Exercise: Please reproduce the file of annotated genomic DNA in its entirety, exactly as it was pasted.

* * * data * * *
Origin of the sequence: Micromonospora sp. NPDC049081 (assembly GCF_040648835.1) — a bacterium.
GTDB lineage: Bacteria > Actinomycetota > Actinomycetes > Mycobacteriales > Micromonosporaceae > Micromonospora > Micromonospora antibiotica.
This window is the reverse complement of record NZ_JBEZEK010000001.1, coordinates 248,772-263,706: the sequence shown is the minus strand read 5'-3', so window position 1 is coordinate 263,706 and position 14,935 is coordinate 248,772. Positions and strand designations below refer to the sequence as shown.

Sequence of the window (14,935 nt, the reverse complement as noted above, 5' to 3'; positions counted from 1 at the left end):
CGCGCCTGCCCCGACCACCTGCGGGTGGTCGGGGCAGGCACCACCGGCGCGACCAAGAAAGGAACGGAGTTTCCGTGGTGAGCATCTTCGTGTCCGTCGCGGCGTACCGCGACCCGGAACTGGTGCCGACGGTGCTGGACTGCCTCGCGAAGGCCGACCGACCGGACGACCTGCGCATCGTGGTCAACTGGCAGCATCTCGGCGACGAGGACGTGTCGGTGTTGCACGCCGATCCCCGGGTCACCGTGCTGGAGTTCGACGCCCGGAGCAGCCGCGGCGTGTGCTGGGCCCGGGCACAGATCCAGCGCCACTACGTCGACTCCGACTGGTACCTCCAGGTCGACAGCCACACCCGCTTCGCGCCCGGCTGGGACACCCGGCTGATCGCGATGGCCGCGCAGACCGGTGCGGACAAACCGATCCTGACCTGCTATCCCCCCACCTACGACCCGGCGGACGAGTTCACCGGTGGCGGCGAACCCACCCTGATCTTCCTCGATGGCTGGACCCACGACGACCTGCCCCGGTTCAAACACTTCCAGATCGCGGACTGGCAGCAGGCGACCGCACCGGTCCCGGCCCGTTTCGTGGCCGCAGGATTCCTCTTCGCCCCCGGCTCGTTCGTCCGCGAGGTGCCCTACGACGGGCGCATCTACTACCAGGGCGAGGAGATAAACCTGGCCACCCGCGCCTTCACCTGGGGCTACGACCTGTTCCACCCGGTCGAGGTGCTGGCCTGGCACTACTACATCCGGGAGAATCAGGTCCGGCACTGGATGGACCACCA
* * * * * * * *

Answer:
Origin of the sequence: Micromonospora sp. NPDC049081 (assembly GCF_040648835.1) — a bacterium.
GTDB lineage: Bacteria > Actinomycetota > Actinomycetes > Mycobacteriales > Micromonosporaceae > Micromonospora > Micromonospora antibiotica.
This window is the reverse complement of record NZ_JBEZEK010000001.1, coordinates 248,772-263,706: the sequence shown is the minus strand read 5'-3', so window position 1 is coordinate 263,706 and position 14,935 is coordinate 248,772. Positions and strand designations below refer to the sequence as shown.

Sequence of the window (14,935 nt, the reverse complement as noted above, 5' to 3'; positions counted from 1 at the left end):
CGCGCCTGCCCCGACCACCTGCGGGTGGTCGGGGCAGGCACCACCGGCGCGACCAAGAAAGGAACGGAGTTTCCGTGGTGAGCATCTTCGTGTCCGTCGCGGCGTACCGCGACCCGGAACTGGTGCCGACGGTGCTGGACTGCCTCGCGAAGGCCGACCGACCGGACGACCTGCGCATCGTGGTCAACTGGCAGCATCTCGGCGACGAGGACGTGTCGGTGTTGCACGCCGATCCCCGGGTCACCGTGCTGGAGTTCGACGCCCGGAGCAGCCGCGGCGTGTGCTGGGCCCGGGCACAGATCCAGCGCCACTACGTCGACTCCGACTGGTACCTCCAGGTCGACAGCCACACCCGCTTCGCGCCCGGCTGGGACACCCGGCTGATCGCGATGGCCGCGCAGACCGGTGCGGACAAACCGATCCTGACCTGCTATCCCCCCACCTACGACCCGGCGGACGAGTTCACCGGTGGCGGCGAACCCACCCTGATCTTCCTCGATGGCTGGACCCACGACGACCTGCCCCGGTTCAAACACTTCCAGATCGCGGACTGGCAGCAGGCGACCGCACCGGTCCCGGCCCGTTTCGTGGCCGCAGGATTCCTCTTCGCCCCCGGCTCGTTCGTCCGCGAGGTGCCCTACGACGGGCGCATCTACTACCAGGGCGAGGAGATAAACCTGGCCACCCGCGCCTTCACCTGGGGCTACGACCTGTTCCACCCGGTCGAGGTGCTGGCCTGGCACTACTACATCCGGGAGAATCAGGTCCGGCACTGGATGGACCACCA